A dear friend expecting her second child recently confided that she had lost sleep wondering if she would be able to love her second as much as she loves her first. My first impulse was to laugh and tell her she was being silly.
Until I remembered that I had worried about the exact same thing when I was expecting my second. In fact, I had struck a deal with my husband, saying he would need to love the second since I would clearly not be able to match my feelings for our firstborn.
Needless to say, I was wrong.
In that spirit, here are seven myths about having a second child. Full disclosure: I fell for all these misconceptions myself.
Myth 1. You will not be able to love the second child as much as the first.
It may not happen all at once, but trust me, it happens. For many parents, the intensity of feeling for our firstborn can be startling. I had never experienced that depth of emotion before, so I couldn’t imagine that it could happen twice. It can be shocking to realize your capacity for love.
Myth 2. It will only be twice as much work to add another child.
No, the workload will increase by a greater multiple than two. Having to constantly meet the needs of two children, especially if they are close in age, can feel overwhelming, especially in the beginning. Unlike with the first baby, there’s always another little human who needs your attention, so it’s not as easy to catch naps when you are sleep-deprived. It’s also normal to worry about neglecting the older child, who all of a sudden seems so much older. But a little independence and responsibility, even for a toddler, is a good thing. There will be days that pass in a blur, but it does get easier.
Myth 3. What worked with the first will work with the second.
Yes, you are more experienced and, hopefully, more relaxed about parenting the second time around. But just because the first was a great napper doesn’t mean the next one will be. Just because the first loved veggies, don’t expect another adventurous eater. Intellectually, we know each child is different, but it still feels like a rude shock when you realize that your firstborn’s excellent sleep habits likely had little to do with your superior parenting skills, since those same skills aren’t doing squat this time.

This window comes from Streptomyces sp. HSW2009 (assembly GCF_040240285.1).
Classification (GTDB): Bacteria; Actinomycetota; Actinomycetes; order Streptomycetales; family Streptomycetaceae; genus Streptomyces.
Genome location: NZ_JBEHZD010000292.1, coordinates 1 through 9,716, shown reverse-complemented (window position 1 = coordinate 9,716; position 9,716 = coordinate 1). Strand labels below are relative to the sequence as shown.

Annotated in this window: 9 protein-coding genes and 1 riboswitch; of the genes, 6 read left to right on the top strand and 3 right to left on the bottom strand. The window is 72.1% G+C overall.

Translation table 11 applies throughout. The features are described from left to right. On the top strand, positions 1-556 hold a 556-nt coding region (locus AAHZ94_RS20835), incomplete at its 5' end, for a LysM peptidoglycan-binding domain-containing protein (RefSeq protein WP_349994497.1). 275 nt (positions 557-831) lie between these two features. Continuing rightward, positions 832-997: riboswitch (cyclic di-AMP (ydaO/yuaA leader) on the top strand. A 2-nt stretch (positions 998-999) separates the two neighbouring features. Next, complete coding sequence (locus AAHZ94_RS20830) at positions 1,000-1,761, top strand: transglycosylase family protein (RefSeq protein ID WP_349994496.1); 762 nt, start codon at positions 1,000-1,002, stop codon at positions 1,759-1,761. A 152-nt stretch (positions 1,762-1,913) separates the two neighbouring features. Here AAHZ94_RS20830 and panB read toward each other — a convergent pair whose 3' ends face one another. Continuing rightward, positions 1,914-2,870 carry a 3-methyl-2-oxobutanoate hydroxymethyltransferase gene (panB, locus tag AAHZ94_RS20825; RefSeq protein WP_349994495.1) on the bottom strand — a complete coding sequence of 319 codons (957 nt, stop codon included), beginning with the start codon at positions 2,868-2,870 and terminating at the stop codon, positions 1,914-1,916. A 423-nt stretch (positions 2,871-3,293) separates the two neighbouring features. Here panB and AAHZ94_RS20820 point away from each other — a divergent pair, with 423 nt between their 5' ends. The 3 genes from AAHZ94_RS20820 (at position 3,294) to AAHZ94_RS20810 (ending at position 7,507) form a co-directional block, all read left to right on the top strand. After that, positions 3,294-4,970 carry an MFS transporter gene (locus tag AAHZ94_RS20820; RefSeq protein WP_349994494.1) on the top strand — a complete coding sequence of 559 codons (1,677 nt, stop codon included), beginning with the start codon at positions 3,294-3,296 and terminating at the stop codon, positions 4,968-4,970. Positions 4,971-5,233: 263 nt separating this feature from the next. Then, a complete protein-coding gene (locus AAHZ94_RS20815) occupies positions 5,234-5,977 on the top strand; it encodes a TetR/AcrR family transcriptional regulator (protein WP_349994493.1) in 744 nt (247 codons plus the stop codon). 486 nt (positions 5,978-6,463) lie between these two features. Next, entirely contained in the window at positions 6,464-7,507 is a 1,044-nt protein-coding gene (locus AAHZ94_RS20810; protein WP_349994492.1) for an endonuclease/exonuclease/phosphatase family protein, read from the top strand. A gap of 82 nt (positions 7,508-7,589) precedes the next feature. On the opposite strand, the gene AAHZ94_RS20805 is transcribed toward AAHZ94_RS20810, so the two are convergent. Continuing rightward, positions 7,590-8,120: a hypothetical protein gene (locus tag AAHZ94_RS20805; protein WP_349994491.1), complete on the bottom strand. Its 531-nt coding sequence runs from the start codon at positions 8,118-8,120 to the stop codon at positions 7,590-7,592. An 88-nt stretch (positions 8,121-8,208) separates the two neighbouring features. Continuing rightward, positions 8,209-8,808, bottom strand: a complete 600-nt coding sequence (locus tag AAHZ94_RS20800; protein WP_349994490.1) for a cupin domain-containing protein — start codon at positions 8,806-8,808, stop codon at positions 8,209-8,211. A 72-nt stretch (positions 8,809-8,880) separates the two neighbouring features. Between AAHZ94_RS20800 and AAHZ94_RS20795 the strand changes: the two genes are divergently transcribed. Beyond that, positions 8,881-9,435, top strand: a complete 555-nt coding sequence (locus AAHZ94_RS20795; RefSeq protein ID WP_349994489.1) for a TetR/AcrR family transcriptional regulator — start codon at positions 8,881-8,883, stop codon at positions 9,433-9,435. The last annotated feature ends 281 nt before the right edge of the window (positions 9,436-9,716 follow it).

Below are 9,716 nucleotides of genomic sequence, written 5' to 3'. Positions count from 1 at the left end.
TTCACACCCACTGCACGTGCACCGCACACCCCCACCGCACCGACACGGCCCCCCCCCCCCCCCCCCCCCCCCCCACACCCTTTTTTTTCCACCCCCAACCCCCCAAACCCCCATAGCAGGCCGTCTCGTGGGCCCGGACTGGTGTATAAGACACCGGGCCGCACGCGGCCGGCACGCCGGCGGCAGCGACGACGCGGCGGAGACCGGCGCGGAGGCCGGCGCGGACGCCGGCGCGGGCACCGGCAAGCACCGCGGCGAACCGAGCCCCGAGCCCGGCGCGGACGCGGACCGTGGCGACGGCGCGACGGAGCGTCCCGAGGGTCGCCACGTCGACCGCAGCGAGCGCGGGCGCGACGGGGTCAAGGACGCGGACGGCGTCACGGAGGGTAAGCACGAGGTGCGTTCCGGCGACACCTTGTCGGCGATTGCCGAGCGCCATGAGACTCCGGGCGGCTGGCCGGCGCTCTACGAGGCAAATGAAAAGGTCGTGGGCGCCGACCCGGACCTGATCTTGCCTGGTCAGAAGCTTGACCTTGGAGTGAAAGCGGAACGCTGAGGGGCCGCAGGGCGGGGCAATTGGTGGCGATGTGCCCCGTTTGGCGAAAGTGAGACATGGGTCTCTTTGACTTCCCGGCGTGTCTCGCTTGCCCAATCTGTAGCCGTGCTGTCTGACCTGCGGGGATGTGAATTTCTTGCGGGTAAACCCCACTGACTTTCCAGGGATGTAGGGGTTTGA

On the upside, the challenges you faced with the first may never arise with the second.
Each child will reach milestones at different points. One will sit up, walk, talk or read sooner than the other. Avoid jumping to conclusions. Remember that there is a wide range of normal, and if he or she falls within that scope, relax.
Myth 4. You will be just as diligent with the second as you were with the first.
The truth is there will be fewer baby pictures (forget the baby book right now), fewer early childhood activities and less one-on-one time. The reason is rather simple: There’s more to do but no additional time to do it. Plus, in the wisdom you’ve accrued from child number one, you realize that making flashcards for a baby is a largely worthless endeavor. But while the second child may get less of your undivided attention, he or she gets a better, more experienced parent.
Myth 5. You’ll lose the pregnancy weight as quickly as you did with the first.
Perhaps if you’ve got a team of support staff, including a trainer, housekeeper and cook, you can expect to get that pre-baby body back quickly. For the rest of us, it takes longer. Even if the extra pounds melt away relatively quickly because of nursing and lacking the time to eat proper meals, things will not look quite the same. Um, ever.
Myth 6. You won’t have a favorite.
Oh, yes, you will. It will change depending on which child is making your life slightly easier that day, week or month. Don’t feel guilty about this. You should (and will) love them equally, but there will certainly be times when you like one more than the other.
Myth 7. My child will finally have a playmate.
They may seem more like mortal enemies than best buddies, at least for a while. Get used to squabbles, whining and accusations: one child claiming the other always gets away with everything, is loved more and never gets caught being bad. There will also be, however, moments of great friendship and hilarious overheard conversations between the two. Those make up for all the “He’s so annoying!” and “She’s touching my stuff!”
I still believe the greatest gift you can ever give a child is a sibling. Underneath the bickering and fighting is a very deep bond of a shared childhood and family experiences -- things only a brother or sister can understand.